Thursday, October 7, 2010

Hutong Cooking in Beijing

One of the best events of my Beijing trip was a cooking class.  It took place in a Hutong, which are old clustered neighborhoods connected via alleys and with a traditional courtyard. 

Our instructor was Chunyi Zhou, a young, gregarious, and witty woman.  I first saw her in an article in Saveur magazine, which I didn't quite realize until I came upon her website in a Google search.  There are quite a few classes available in Beijing, and perhaps I will choose another when I visit again, but I chose mighty well with this class. 

There were 7 people in the class, each armed with an apron and a very sharp cleaver.  I mean, honestly, if this were taking place in the US, there would have to be pages of waivers signed.  But before I totally bust on my citizenship, I do have to give it props for making the rest of the world speak English.  In the class, there was a Chinese woman, her American boyfriend, three Germans, and us two Americans.  Everyone had to make do with the English, which is fine for the rest of the world because they all learn English as a second or even third language.  But it still makes for some entertaining situations.

While cooking the beef stew, Chunyi mentioned that you could cook it with bamboo.  "What's bamboo?" asked one of the Germans.  "You know, like what a Panda eats," said Chunyi in her very charming accented English.  "A panda?" I heard murmurings among the three as they tried to figure out what that might mean.  "You know, like a panda," says my coworker, as she starts to imitate what she thinks is conveying what a panda would do, which apparently is not much but some slow, waddling movements.  "Black and white, you know?"  "Ahhh!  A Panda!!" they cry in unison as the lightbulb goes off above their heads.  Hilarious.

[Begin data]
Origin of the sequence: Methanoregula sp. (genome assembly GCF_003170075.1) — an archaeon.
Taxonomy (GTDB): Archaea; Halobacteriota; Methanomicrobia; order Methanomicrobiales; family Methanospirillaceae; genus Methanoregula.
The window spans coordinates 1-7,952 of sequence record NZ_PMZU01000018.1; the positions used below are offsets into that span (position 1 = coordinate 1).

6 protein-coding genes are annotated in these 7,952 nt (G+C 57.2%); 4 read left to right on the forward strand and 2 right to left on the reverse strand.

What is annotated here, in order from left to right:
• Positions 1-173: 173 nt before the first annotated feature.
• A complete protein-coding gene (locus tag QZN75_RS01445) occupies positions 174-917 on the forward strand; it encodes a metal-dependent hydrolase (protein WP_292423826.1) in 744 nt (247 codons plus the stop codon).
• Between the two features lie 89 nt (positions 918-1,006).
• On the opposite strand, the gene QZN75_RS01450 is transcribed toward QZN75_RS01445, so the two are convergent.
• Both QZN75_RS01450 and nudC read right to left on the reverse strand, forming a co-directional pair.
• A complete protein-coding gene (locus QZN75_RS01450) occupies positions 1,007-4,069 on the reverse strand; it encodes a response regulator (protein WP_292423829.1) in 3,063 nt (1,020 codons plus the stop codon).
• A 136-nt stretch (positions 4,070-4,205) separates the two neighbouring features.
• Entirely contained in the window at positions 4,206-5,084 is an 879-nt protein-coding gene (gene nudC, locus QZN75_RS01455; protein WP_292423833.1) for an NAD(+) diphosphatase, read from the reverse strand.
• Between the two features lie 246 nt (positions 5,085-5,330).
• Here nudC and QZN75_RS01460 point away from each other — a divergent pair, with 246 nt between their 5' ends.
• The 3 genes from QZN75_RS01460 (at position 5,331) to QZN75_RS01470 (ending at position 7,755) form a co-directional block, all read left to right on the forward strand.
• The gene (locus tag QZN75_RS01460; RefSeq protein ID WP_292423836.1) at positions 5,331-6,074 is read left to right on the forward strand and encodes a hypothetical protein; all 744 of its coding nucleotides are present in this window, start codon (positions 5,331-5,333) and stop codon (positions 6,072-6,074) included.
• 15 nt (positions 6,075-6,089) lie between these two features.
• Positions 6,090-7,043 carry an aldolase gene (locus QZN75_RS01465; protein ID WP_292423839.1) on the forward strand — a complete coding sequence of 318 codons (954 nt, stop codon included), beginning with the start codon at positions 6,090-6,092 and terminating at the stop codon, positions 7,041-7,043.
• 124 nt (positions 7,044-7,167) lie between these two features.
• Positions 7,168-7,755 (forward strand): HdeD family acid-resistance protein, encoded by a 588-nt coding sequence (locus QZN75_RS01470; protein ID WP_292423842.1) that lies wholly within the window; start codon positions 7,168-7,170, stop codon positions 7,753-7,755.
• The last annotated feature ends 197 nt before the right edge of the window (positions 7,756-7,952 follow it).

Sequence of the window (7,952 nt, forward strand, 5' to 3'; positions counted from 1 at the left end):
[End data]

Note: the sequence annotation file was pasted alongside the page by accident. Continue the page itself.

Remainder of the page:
Dry Stir-Fry of beef and chicken.  Not my favorite.  Anytime you cook a meat until it's "dry," it kinda gets dry...

A very simple dish - Blanched vegetables topped with a sugar and soy sauce concoction with sauteed spring onions and ginger

Rich and flavorful beef stew with Chinese radish.  After 2 hours of slow cooking, the beef tenderly falls apart and practically melts in your mouth.  And with all the different spices that braise and develop deep flavors, it's sumptuous.

Ma Po Tofu - spicy Sichuanese tofu dish with layer upon layer of flavors that are strong, and yet well balanced.  It's one of my favorite dishes to make now.

I took video of every dish, but to show them would be so rude.  Just go to Beijing and take the class, I say...

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